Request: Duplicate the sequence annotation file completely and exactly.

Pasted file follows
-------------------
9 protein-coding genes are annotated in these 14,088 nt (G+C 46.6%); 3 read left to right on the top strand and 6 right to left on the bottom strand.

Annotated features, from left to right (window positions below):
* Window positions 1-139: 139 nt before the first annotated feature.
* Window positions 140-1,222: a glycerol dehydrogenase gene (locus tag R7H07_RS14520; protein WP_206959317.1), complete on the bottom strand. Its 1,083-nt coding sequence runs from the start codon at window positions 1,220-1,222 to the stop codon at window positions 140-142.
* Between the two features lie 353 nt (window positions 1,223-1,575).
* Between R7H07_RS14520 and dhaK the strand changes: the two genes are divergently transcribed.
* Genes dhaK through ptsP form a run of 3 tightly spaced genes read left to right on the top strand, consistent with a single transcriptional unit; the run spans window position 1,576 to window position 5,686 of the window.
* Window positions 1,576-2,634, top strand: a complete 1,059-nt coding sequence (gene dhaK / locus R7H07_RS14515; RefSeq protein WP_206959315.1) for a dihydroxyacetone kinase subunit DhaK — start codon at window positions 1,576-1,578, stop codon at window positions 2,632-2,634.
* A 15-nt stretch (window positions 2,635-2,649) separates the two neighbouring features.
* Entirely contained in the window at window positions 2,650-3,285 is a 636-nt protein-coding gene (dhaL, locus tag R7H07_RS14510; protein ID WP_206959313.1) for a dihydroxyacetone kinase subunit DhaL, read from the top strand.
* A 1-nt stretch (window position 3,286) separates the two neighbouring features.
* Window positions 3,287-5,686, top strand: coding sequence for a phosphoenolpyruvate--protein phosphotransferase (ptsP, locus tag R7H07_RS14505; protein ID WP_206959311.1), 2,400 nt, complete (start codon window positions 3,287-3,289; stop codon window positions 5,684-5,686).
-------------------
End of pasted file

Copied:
9 protein-coding genes are annotated in these 14,088 nt (G+C 46.6%); 3 read left to right on the top strand and 6 right to left on the bottom strand.

Annotated features, from left to right (window positions below):
* Window positions 1-139: 139 nt before the first annotated feature.
* Window positions 140-1,222: a glycerol dehydrogenase gene (locus tag R7H07_RS14520; protein WP_206959317.1), complete on the bottom strand. Its 1,083-nt coding sequence runs from the start codon at window positions 1,220-1,222 to the stop codon at window positions 140-142.
* Between the two features lie 353 nt (window positions 1,223-1,575).
* Between R7H07_RS14520 and dhaK the strand changes: the two genes are divergently transcribed.
* Genes dhaK through ptsP form a run of 3 tightly spaced genes read left to right on the top strand, consistent with a single transcriptional unit; the run spans window position 1,576 to window position 5,686 of the window.
* Window positions 1,576-2,634, top strand: a complete 1,059-nt coding sequence (gene dhaK / locus R7H07_RS14515; RefSeq protein WP_206959315.1) for a dihydroxyacetone kinase subunit DhaK — start codon at window positions 1,576-1,578, stop codon at window positions 2,632-2,634.
* A 15-nt stretch (window positions 2,635-2,649) separates the two neighbouring features.
* Entirely contained in the window at window positions 2,650-3,285 is a 636-nt protein-coding gene (dhaL, locus tag R7H07_RS14510; protein ID WP_206959313.1) for a dihydroxyacetone kinase subunit DhaL, read from the top strand.
* A 1-nt stretch (window position 3,286) separates the two neighbouring features.
* Window positions 3,287-5,686, top strand: coding sequence for a phosphoenolpyruvate--protein phosphotransferase (ptsP, locus tag R7H07_RS14505; protein ID WP_206959311.1), 2,400 nt, complete (start codon window positions 3,287-3,289; stop codon window positions 5,684-5,686).